Ulie rubbed his eyes again. No. No one there. But there’s that scraping sound again. Coming from behind him.
Ulie turned around to survey the cemetery. It was in turmoil today because of the influx of bodies that day. Large communal graves stood open. Heaps of earth were scattered about. But the scraping noise seemed to be coming from somewhere beyond the recently turned earth. In fact it was coming from the mausoleum closest to the front gates.
Ulie made his way to the mausoleum. It was one of the most beautiful in the cemetery and one of the most expensive. It belonged to a rich family of cloth merchants who had purchased it some ten years ago from the city when the original owners disappeared. Or were they exiled? Ulie couldn’t remember. There was an official in the Wall that looked after those details. He just dug the graves.
There it was again. The scraping noise. And a light tapping. It seemed to be coming from inside the mausoleum. But that was impossible. The mausoleum had not been opened in years. Ulie was sure the last member of the family to be buried in it had died four years ago. And nothing could have gotten in the building since. It was made of solid granite, a small stone house with only one heavy door which could not be opened without the key and the help of several strong men.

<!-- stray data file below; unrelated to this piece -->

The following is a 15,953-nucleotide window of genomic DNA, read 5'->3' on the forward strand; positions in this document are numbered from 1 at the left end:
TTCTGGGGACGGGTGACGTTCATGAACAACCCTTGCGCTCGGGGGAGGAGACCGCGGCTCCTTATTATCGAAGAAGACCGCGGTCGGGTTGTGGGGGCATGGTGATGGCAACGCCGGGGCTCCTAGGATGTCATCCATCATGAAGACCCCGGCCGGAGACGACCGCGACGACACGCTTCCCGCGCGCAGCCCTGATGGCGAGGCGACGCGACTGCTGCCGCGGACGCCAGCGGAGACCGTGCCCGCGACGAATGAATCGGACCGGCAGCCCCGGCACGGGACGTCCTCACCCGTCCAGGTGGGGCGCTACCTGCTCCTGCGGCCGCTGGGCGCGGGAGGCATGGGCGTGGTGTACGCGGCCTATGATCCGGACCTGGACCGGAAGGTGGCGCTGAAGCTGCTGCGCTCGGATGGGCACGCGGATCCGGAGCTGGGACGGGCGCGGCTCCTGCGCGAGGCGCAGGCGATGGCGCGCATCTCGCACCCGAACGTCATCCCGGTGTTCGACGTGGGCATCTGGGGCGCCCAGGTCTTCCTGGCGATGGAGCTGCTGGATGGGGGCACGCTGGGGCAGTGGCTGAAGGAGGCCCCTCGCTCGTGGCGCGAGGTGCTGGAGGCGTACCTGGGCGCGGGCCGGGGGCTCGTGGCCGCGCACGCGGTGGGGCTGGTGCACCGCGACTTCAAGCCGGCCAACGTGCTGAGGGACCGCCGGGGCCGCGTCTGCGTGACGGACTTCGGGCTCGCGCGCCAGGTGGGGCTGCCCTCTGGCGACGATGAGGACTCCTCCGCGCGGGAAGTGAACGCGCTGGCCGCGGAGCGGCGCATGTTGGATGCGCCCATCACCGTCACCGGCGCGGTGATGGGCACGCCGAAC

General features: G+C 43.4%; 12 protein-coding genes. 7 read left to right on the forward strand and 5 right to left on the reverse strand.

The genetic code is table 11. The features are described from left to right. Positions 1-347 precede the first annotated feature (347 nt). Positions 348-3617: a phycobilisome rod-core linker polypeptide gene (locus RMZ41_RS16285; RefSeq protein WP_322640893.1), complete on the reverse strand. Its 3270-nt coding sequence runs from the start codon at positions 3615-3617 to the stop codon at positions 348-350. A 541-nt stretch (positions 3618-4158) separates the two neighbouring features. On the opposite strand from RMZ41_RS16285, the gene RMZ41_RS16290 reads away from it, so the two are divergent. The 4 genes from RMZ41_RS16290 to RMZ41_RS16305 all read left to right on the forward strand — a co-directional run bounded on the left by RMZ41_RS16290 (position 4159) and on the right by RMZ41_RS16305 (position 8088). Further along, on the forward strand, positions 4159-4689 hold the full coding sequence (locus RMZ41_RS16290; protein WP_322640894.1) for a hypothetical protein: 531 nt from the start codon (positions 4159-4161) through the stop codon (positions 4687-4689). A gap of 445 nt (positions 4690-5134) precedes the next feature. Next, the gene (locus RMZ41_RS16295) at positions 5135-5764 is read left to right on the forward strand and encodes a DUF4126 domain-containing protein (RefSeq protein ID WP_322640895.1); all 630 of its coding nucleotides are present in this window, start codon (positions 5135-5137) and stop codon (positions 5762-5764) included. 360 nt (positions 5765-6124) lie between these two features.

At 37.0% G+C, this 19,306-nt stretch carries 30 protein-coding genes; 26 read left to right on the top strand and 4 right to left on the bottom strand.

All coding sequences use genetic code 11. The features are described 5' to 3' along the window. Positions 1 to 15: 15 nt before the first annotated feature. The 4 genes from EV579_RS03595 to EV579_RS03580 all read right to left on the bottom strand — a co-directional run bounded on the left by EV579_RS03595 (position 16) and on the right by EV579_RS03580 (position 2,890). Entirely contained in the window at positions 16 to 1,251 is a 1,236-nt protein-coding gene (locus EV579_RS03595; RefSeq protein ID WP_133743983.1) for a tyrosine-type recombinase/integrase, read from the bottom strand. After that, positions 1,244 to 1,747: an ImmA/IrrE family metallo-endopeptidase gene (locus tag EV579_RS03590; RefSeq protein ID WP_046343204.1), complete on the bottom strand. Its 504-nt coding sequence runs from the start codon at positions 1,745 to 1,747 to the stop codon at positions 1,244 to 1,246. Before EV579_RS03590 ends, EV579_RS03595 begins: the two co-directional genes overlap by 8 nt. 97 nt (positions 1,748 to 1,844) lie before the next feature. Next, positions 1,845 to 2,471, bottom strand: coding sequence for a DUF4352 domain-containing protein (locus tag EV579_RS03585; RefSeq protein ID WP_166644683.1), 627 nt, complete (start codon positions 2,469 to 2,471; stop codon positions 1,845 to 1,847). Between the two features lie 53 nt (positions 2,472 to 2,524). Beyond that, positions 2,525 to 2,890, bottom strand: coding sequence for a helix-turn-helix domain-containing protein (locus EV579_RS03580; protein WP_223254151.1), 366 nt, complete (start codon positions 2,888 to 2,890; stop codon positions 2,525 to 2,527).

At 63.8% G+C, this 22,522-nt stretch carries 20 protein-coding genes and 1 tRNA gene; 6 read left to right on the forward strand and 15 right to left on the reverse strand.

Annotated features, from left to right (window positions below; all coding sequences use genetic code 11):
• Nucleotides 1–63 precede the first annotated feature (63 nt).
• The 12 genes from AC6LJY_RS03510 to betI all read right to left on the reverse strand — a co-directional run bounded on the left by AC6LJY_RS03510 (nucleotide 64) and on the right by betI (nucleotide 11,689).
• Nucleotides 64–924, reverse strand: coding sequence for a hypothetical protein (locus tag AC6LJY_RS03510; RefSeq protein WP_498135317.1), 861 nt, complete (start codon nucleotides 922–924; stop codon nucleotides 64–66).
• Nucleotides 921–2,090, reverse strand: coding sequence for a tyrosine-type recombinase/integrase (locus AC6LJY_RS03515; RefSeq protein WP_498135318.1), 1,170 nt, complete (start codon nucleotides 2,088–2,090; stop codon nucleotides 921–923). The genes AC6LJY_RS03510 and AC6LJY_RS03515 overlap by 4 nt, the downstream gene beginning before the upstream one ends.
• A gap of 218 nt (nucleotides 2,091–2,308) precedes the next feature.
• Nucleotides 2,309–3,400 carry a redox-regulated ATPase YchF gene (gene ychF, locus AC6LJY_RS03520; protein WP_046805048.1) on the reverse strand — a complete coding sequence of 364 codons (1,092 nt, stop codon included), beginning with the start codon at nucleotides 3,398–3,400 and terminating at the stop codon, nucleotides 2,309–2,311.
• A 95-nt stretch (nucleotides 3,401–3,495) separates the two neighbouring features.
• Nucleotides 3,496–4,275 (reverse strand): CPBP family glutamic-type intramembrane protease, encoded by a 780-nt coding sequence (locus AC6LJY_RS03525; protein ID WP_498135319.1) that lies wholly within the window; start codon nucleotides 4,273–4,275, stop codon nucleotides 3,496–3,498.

Ulie looked at the mausoleum door. There was moss growing in the slender crack where it fit into the stone frame. It hadn’t been opened.
He pressed his ear against the stone door of the small building. Yes, there was definitely something in there scraping at the walls. An animal? Could a rat have somehow dug its way into the mausoleum? Ulie couldn’t remember but he thought the floor of the building was also a slab of solid stone. Perhaps it had cracked and something had crawled in.
But the scraping seemed too methodical to be made by animal. It seemed, somehow, intelligent.
With his ear still pressed to the stone, Ulie rapped his knuckles on the mausoleum door.
Immediately the scraping sound stopped.
Ulie held his breath as he listened.
The mausoleum exploded.
The stone door cut Ulie in two as it flew across the cemetery and crashed into the Wall. The heavy slates of the roof flew into the air and then rained down and shattered across the open graves and plot markers. The walls blew out with such force that hunks of granite shattered surrounding gravestones while others smashed into the Wall on all three sides.